Regardless of one’s chosen style, the study of Martial arts requires at its core an understanding of the physical vocabulary required to master a human body. Different disciplines require different physical vocabularies: Sports, for instance, uses techniques which have to do with the goals associated with a particular sport.

Typically winning is the goal, and winning often requires the control of other human bodies. For instance, hockey requires skill in skating and stick handling as they relate to maneuvering a puck around opponents, and, more often than not, potentially damaging body slams, called checks, are employed to control opposing team members. To be effective, hockey requires ways of moving with equipment, ways of managing a puck with a stick and ways of understanding how an opponent moves – all these elements form the physical vocabulary of hockey.

The goal of hockey is simply to shoot the puck into the other team’s net and, conversely, to prevent them from shooting it into yours. Like martial artists, hockey players train to control bodies. Unlike martial artists, damaging bodies is a risk, but it is not a goal. I had seen George Mattson’s webpage and had read his blurb about his ‘virtual dojo’, but the notion of a virtual dojo sounded slightly absurd given we study a physical vocabulary which requires us to actually cross hands in our training.

Still, I was active on the IUKF forum and on Rick Wilson’s practical defence site, and I had seen a great many very helpful videos along with useful commentary on each. Training online is not so far-fetched: thinking back, how many of us have figured things out for ourselves by watching and re-watching videos or old martial arts movies? Or by videotaping ourselves to catch the angles we can’t see watching our reflection in the mirror? Indeed, anyone who has used a video camera as a training tool knows that raw video doesn’t lie. I use my video camera in class often to show students what they are actually doing versus what they think they are doing. The exercise usually gets a light turning on somewhere and a sound not of exasperation, but one more of wonder as in, “Ahhhh, that’s not what it felt like I was doing!” Besides, video is one of the ways sports professional s hone their trade – why should martial artists be any different? With these thoughts in mind I decided to give George’s Virtual Dojo a try.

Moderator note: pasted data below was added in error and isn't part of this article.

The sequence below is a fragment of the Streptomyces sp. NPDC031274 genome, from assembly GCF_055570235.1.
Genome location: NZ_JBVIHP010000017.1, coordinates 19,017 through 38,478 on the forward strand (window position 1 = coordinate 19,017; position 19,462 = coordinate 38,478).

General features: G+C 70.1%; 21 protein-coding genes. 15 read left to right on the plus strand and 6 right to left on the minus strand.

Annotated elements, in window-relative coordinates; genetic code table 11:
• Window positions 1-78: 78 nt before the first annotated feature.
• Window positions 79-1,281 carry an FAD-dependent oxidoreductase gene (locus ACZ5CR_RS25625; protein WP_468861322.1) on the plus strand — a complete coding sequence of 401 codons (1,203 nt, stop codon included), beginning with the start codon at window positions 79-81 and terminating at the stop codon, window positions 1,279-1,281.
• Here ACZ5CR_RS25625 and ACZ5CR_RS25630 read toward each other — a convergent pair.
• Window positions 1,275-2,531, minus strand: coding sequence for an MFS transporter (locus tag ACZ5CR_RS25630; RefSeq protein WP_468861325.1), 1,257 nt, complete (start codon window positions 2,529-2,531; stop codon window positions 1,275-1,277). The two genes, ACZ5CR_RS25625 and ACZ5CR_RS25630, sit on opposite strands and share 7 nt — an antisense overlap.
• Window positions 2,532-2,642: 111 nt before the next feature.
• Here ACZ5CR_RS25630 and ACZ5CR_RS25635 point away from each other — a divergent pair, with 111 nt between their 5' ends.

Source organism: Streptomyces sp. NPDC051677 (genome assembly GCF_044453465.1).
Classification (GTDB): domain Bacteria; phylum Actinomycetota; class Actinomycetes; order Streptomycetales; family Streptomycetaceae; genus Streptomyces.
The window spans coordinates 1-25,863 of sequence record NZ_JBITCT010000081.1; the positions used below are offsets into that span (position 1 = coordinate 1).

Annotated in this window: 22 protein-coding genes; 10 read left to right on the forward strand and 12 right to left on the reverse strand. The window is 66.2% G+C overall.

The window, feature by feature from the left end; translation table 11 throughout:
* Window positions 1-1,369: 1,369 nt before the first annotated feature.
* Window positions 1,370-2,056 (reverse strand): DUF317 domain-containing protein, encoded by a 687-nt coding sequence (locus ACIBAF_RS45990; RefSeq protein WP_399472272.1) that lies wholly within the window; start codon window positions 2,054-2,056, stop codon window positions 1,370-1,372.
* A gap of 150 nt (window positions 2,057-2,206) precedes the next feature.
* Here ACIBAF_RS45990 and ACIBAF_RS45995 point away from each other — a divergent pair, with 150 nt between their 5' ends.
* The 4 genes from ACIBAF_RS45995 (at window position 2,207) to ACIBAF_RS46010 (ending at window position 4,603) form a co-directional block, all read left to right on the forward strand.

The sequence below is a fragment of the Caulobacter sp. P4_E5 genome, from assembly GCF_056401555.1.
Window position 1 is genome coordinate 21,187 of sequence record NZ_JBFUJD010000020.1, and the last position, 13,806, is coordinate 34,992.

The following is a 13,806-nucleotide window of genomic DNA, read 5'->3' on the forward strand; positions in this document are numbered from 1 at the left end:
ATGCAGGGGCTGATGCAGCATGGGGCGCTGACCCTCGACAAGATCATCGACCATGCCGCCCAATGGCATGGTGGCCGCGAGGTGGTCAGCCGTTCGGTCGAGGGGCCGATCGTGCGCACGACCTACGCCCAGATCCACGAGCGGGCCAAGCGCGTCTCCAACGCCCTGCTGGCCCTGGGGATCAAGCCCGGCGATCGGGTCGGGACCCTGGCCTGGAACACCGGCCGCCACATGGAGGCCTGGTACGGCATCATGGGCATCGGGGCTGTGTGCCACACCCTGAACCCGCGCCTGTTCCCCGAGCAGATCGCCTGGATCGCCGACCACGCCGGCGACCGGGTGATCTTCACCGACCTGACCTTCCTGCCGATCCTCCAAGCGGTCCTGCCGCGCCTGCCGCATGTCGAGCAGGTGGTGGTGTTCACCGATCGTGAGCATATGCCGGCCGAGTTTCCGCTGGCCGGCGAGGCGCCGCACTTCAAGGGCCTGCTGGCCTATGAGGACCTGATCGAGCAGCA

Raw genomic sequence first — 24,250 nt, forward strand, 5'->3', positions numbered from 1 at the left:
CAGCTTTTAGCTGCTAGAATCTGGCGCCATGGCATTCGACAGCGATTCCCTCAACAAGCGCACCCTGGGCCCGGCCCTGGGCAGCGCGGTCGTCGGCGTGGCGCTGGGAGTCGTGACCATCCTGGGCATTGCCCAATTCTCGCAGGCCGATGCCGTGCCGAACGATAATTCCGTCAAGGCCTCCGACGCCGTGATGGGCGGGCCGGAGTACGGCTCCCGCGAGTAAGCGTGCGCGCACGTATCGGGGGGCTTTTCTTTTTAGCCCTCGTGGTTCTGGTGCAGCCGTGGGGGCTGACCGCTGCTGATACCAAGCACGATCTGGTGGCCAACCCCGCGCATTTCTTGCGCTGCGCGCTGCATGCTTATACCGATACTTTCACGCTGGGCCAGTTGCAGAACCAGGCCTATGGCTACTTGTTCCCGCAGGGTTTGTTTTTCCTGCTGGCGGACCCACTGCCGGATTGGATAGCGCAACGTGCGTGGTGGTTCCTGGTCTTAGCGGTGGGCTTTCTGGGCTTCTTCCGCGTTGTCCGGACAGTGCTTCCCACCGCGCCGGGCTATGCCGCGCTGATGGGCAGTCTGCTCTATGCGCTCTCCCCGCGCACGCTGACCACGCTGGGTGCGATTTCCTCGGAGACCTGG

My student, Jim Siverns, was also interested so we both joined. Our first assignment was to send video recordings of ourselves performing Sanchin kata. Anyone reading here will likely have already performed Sanchin countless times alone and in groups receiving instruction under the supervision of teachers and senior students – and we all practice it pretty well, right? How could any of us improve our kata over the internet? Ha! At our first online meeting George played my kata fast and slow and with stop motion and he drew directions on the screen using a program designed for golfers (perhaps another sport) to help improve their swing and, by golly, he was able to break the entire thing down to show me quite clearly areas which really needed improvement.

It was fascinating! He would move through the footage (we had to send one recording from the front and one from the side) stopping it during transitions to show how out of balance we were on our turns and discussing how to improve; stopping it at the apex of a strike to show how much Jim’s arm was hyper-extending and discussing what that could do, over time, to the elbow joint; stopping partway through a step to show where the vulnerability was and discussing sweeps as they relate to footwork. We received a full hour of visual analysis in conversation with a man with more than fifty-five years’ experience teaching the style.

I admit I was taken aback by how much that first hour changed what we did. The next step was to run through a core course by watching four video ‘books’ and responding with our own videos depicting what we learned in the books. The books are focussed on basics – what George calls “core Uechi” and all looked pretty simple, but following the experience we had watching our Sanchin kata dissected, we weren’t fooled.